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BUSINESS EXCHANGE: Standing In the Gap

William Reed | 6/25/2014, 3 p.m.
William Reed

[God] searched for someone to stand in the gap — Ezekiel 22

Every advanced nation in the world is a free-market capitalist country. To be successful in a free-market economy requires vision and strategic planning. Too few African-American households boast of being successful free-market practitioners, thankfully Curley M. Dossman, Jr. and 100 Black Men of America, Inc. are standing in the gap of wealth and income inequity grooming Black youth in business and enterprise.

The 100 Black Men of America, Inc. professes a mission to improve the quality of life within African-American communities and enhance educational and economic opportunities where they live. The group is leading and teaching African Americans through programs and efforts that create environments that motivate young people to achieve, and become self-sufficient shareholders in the nation’s overall economic and social fabric. The 100 Black Men has more than 100 chapters with more than 10,000 members. It also has more than 100,000 annual youth participants in mentoring and youth development programs.

The “100” is comprised of local Black professionals that are teaching and mentoring in their communities. Community partisans, the 100 have a quantifiable record helping Blacks build and grow. Dossman continues to lead the 100 Black Men of America, Inc. into the future. The fifth president and chairman of the Board of Directors, Dossman aims to provide “impactful leadership that delivers innovative programs.” Dossman says his administration is geared toward “the intellectual and economic development of our youth based on the precepts of: respect for family, spirituality, justice, and integrity.” Since 1964, members of the 100 have implemented successful programs that have improved African-Americans’ quality of life. Chairman Dossman says that over past decades the 100 Black Men of America has changed the trajectory of the lives of tens of thousands of Black youth from victims to victors. He contends that the 100 Black Men are impacting the lives of tomorrow’s leaders through signature programs that deliver unique and innovative mentoring initiatives.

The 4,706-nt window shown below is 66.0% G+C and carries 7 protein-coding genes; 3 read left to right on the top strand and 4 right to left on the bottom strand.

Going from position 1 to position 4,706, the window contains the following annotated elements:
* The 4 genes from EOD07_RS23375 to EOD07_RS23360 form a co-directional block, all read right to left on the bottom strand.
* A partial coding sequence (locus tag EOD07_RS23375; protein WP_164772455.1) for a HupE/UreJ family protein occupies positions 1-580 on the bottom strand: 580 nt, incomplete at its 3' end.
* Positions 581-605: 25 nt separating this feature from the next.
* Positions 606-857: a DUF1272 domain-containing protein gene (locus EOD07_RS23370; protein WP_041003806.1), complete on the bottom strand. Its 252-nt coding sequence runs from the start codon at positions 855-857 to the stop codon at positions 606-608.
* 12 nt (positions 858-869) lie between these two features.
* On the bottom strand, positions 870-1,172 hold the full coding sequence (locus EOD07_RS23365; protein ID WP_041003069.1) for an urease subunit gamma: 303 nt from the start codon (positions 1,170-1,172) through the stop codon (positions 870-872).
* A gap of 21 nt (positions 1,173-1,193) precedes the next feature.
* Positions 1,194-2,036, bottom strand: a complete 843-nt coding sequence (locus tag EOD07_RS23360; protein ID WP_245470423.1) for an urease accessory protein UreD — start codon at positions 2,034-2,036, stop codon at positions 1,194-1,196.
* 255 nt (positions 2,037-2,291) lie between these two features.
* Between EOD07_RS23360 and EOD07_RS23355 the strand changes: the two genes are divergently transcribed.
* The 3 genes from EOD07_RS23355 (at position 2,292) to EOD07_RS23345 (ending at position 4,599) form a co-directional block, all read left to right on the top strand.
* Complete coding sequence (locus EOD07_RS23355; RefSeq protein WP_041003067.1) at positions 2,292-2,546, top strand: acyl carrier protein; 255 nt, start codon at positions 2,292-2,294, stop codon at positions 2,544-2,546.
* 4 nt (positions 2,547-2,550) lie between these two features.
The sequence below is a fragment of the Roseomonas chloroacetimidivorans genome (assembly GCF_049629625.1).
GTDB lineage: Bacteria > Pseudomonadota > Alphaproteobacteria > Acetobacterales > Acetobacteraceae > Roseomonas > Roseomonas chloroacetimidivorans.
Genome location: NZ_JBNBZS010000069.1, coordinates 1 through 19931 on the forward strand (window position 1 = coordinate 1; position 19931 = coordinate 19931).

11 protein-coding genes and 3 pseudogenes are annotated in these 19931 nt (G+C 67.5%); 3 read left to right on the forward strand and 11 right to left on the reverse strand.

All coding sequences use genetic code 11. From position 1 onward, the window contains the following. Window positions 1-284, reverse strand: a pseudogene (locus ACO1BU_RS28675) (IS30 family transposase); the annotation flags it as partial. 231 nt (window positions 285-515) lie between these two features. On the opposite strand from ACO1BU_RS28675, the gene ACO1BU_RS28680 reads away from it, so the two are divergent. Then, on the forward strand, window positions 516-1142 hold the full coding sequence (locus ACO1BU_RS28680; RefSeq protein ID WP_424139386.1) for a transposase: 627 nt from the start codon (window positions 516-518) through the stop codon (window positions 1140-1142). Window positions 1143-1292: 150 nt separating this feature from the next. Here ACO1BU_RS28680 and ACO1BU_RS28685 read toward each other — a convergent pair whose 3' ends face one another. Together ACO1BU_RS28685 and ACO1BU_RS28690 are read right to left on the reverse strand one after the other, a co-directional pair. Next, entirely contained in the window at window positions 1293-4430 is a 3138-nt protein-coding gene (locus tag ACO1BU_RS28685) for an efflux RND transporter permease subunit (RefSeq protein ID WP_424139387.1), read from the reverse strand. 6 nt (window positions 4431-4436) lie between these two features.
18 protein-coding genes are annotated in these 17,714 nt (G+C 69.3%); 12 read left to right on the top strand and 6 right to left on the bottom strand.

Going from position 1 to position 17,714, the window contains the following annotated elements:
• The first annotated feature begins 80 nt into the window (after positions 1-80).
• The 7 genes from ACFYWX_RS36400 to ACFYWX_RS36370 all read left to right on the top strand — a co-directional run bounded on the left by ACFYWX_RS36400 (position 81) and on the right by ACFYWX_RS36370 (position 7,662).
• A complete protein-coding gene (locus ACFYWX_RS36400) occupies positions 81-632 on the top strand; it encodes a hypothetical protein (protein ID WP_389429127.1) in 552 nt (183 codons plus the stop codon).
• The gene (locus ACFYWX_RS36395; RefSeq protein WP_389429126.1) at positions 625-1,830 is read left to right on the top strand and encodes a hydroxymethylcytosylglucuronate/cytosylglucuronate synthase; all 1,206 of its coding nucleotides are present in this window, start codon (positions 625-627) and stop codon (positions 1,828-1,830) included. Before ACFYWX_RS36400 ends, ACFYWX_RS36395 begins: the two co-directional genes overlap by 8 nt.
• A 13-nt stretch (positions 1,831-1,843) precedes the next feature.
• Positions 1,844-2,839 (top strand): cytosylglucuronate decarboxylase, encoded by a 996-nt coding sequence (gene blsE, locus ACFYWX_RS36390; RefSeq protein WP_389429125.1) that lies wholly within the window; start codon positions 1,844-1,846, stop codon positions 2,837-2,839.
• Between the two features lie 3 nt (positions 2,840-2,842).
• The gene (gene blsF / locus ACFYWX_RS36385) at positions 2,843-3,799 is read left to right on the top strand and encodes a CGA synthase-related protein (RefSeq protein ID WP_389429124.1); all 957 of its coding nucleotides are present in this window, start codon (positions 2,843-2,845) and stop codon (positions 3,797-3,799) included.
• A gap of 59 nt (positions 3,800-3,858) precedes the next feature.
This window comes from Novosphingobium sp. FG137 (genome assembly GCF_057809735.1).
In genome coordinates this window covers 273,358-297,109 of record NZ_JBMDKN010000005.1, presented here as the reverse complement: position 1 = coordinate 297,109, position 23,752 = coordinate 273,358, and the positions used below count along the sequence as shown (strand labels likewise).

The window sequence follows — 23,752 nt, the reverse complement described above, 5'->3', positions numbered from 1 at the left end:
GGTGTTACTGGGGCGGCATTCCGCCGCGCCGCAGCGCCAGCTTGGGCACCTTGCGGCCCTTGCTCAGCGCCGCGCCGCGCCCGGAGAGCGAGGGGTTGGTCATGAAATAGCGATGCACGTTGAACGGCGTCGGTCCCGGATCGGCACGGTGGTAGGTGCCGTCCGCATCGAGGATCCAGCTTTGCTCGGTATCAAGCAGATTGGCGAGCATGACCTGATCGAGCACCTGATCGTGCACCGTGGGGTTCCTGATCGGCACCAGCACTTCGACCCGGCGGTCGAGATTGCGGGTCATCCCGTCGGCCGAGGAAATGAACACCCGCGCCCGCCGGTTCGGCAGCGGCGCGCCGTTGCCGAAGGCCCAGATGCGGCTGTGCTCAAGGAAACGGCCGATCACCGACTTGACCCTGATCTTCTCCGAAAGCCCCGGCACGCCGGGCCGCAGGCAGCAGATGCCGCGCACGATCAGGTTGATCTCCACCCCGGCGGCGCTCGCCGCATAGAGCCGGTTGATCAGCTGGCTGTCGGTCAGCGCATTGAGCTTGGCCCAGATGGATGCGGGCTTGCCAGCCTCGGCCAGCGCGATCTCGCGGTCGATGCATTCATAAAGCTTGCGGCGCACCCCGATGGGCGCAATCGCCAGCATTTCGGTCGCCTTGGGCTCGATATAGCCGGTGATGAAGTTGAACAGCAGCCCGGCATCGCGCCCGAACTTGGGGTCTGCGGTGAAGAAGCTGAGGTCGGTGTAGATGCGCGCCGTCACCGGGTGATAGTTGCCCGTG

Dossman knows his way around the streets and the suites. He’s vice president of community affairs and president of the Georgia-Pacific Foundation since 1994. He served as state vice president of government affairs at AT&T from 1984 to 1994. Before that, Dossman worked as a legislative assistant to Senator Russell B. Long from 1979 to 1984. Today, Dossman also serves on the Metro Atlanta Chamber of Commerce and Atlanta Downtown Improvement District. In previous years, he served as the chairman of the National Black Arts Festival and as director of Leadership Atlanta and chairman of the Morehouse College Campaign.

Dossman’s leadership is grounded in the Market-Based Management business concept that fuels Georgia-Pacific LLC, an American pulp and paper company headquartered in Atlanta, Georgia. Georgia-Pacific is one of the world's leading manufacturers and distributors of pulp, paper, and packaging, building products and related chemicals. Were it a public company, in 2013 it would have ranked 17 on the Fortune 500 list. Dossman’s responsible for community relations program development and administration of the Georgia-Pacific Foundation. One of the leading Black corporate executives in the world, Dossman directs activities of the Georgia-Pacific Foundation and develops and implements the company’s overall philanthropic strategies. Georgia-Pacific believes that self-sufficiency and skillful use of economics are indispensable elements of a sustainable and strong community. Dossman administers his portfolio with astute business and organizational insight. Under Dossman, programs such as Youth Entrepreneurs Atlanta, young people are being taught free-enterprise fundamentals in communities and colleges. Dossman’s programs spark students’ interest in owning businesses and "thinking like an owner."

 “We realize that student entrepreneurs, when nurtured and developed, can create value and free markets” says Dossman. If we want to close the gaps and inequalities that exist between Blacks and other groups in America, we may want to gauge what has occurred when leaders such as Dossman contribute in building our communities and their capacities. Inquiries can be directed to the 100 Black Men of America, Inc., 141 Auburn Avenue, Atlanta, Georgia 30303, telephone (404) 688-5100.

William Reed is publisher of “Who’s Who in Black Corporate America” and available for projects via the BaileyGroup.org.